Adiwale Partners is a private equity firm based in Abidjan, Côte d’Ivoire. The firm manages the Adiwale Fund I, which invests in mid-size companies in French-speaking West Africa. Jaco Maritz asked Jean-Marc Savi de Tové, co-founder and managing partner at Adiwale, about investment opportunities in the region. Here are highlights from the conversation.
Sectors of opportunity
During the interview with How we made it in Africa, Savi de Tové emphasised growth opportunities for private education in the region. Prospects for the sector are driven by favourable demographics – the median ages in Côte d’Ivoire, Senegal, Mali and Burkina Faso are estimated at below 19 – and rising disposable incomes. As people’s financial means improve, they tend to spend more on their children’s education, according to Savi de Tové. “Governments in the region are pushing for better education and they are keen for the private sector to help them absorb the growing number of children who need to be educated each year. We like primary education, secondary education and universities.”
In terms of healthcare, Adiwale looks at businesses such as diagnostic centres and clinics.
While the firm is attracted to the retail sector, Savi de Tové says the valuations of retailers it has talked to, particularly those in Côte d’Ivoire, are too rich. He explains that many private equity players are interested in investing in the sector and the retailers know this, which leads them to value their companies at very high prices.
About half of the deals Adiwale looks at fall within the business services segment. These are companies that provide services to other businesses and include transport and logistics, construction, IT and internet services, outdoor advertising and waste management.
Savi de Tové is particularly bullish about the region’s logistics industry. Landlocked countries such as Mali, Burkina Faso and Niger depend on ports in Côte d’Ivoire, Togo and Senegal for exports and imports. This means goods have to be transported over long distances and creates opportunities for companies involved in transportation and storage.
Although Adiwale is enthusiastic about Côte d’Ivoire’s construction sector, its team doesn’t have the expertise to invest directly in building and development. However, Adiwale found a way to participate in the sector’s growth through a recent investment in air-conditioning company Maintenance Climatisation Technique, focused on the installation and maintenance of industrial, commercial and residential air-conditioning solutions. Demand for air conditioning in Côte d’Ivoire is driven by substantial new industrial and commercial developments as well as the refurbishment of existing buildings.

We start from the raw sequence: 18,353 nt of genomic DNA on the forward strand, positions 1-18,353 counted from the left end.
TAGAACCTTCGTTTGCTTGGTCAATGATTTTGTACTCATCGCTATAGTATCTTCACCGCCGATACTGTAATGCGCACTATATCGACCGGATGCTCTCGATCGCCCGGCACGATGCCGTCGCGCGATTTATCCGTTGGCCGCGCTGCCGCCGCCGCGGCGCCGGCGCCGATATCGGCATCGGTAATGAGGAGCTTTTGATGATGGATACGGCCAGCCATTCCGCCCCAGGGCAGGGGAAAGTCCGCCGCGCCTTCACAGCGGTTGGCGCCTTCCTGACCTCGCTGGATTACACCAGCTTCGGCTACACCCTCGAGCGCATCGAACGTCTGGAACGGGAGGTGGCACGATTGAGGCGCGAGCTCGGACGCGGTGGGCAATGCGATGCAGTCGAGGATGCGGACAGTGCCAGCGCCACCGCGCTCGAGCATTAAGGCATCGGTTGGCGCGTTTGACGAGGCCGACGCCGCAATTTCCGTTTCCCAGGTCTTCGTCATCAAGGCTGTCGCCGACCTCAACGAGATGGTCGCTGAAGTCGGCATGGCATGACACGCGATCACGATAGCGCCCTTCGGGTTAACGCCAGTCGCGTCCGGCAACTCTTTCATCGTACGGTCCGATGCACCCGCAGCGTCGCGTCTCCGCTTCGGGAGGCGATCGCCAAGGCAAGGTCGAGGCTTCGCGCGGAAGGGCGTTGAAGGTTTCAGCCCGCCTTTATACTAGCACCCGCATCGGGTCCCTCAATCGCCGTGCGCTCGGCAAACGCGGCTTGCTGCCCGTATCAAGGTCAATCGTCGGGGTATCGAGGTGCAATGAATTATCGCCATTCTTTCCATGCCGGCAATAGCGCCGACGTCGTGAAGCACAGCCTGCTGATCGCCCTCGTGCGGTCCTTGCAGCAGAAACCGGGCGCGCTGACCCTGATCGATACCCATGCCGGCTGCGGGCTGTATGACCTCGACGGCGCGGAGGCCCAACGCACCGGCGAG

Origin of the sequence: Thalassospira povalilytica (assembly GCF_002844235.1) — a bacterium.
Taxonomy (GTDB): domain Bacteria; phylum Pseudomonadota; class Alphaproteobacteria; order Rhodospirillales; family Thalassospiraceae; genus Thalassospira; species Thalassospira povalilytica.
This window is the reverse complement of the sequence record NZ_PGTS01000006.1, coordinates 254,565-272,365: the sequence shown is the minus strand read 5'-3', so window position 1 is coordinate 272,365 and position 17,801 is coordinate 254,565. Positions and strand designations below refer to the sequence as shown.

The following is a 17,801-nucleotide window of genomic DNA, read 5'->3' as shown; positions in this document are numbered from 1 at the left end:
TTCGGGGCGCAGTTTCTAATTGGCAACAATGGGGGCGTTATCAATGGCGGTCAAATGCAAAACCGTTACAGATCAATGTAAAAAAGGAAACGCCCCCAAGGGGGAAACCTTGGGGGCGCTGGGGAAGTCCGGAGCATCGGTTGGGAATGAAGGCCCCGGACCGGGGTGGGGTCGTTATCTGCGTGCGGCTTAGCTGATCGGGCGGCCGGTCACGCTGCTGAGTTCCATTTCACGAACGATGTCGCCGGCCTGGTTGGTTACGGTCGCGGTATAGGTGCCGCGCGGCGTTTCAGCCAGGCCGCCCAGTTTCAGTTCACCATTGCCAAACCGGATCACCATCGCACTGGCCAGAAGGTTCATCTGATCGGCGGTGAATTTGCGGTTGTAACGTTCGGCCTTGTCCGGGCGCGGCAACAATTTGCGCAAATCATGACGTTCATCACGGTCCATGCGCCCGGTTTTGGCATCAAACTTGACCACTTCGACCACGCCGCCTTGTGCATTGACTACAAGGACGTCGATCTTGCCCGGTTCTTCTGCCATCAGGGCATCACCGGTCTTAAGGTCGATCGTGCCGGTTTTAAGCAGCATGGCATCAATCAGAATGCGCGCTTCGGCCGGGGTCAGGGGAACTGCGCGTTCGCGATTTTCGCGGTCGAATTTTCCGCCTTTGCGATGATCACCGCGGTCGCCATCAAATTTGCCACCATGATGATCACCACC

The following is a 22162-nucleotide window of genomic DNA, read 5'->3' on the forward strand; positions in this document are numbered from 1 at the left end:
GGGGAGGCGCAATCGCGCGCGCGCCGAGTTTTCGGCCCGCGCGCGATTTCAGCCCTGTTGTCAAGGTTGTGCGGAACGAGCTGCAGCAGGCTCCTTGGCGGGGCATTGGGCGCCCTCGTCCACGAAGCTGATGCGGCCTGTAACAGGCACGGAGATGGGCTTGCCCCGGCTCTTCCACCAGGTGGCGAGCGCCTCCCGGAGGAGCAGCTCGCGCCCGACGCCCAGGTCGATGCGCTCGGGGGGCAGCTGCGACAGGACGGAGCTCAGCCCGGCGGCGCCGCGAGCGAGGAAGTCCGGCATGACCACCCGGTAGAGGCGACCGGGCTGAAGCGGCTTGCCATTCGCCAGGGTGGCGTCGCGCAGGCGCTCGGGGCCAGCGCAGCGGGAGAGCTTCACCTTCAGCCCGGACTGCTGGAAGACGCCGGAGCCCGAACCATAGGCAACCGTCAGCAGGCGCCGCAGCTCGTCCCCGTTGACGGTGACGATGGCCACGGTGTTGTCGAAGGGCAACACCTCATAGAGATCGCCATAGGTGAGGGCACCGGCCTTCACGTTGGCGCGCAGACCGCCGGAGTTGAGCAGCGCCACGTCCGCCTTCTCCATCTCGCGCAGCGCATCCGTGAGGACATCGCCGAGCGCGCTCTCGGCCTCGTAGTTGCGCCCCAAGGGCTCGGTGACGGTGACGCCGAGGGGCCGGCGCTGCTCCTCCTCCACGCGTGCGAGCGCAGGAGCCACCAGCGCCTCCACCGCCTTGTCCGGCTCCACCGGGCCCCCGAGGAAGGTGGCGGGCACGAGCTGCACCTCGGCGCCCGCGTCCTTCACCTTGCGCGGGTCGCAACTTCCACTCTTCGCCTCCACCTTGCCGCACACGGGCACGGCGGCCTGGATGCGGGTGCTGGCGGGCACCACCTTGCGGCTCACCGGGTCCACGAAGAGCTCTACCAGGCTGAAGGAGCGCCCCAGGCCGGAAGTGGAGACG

Opportunities in the manufacturing sector include, among others, pharmaceuticals, chemicals, fertilisers, building materials, plastics and foam. The region has relatively little industrial capacity and there is a strong dependence on imports. “We like everything tied to import substitution,” notes Savi de Tové, adding that the supply chain disruptions caused by Covid-19 have highlighted the need for additional local manufacturing ventures.
Potential in Burkina Faso and Mali
The Adiwale Fund I focuses on investments in Côte d’Ivoire, Senegal, Burkina Faso and Mali. Côte d’Ivoire and Senegal have bigger economies and are better known to foreign investors but Savi de Tové believes Burkina Faso and Mali also offer interesting opportunities. Both countries had solid economic growth from 2015 to 2019 – an average of 5.7% and 5.4% for Burkina Faso and Mali respectively – and have strong agricultural and mining sectors.
Adiwale seeks to invest in companies that leverage the natural endowments, such as agriculture, of Burkina Faso and Mali. It also focuses predominantly on companies that serve the local population. Consumer staples remain resilient even during times of political or security headwinds. Mali, for instance, has battled with Islamist terrorism and two recent coups. While Savi de Tové acknowledges these problems, he says the population of 20 million still requires food and other consumer goods, regardless of the political situation.
Burkina Faso and Mali had seen little private equity investment activity. One of the reasons is that companies in these countries are typically too small to absorb the capital private equity firms aim to invest. “Most companies are looking for investment of no more than $2 million which doesn’t fit the bill for most private equity investors on the continent,” notes Savi de Tové. He adds that experienced managers are in short supply in these countries, which means investors may have to bring in talent from elsewhere to run their portfolio companies.
Creating regional champions
There are considerable opportunities in French-speaking West Africa for companies to offer their products and services throughout the region, according to Savi de Tové. The West African Economic and Monetary Union nations – which all use the CFA franc currency – comprise Benin, Burkina Faso, Guinea-Bissau, Côte d’Ivoire, Mali, Niger, Senegal and Togo. These countries are relatively small with limited manufacturing capacity and import many goods from outside the continent. Companies that have achieved success in their home markets are therefore well-positioned to cater for the broader region.
Savi de Tové gives the example of a company in Côte d’Ivoire that started producing soap from crude palm oil. With a competitively priced product, the business became a dominant player and grew its footprint regionally. Today, the business generates substantial revenues by selling its soap beyond Côte d’Ivoire in countries such as Mali, Senegal and Togo.
When evaluating potential investment targets, Adiwale typically seeks out companies that derive at least 20% of their revenues from neighbouring countries.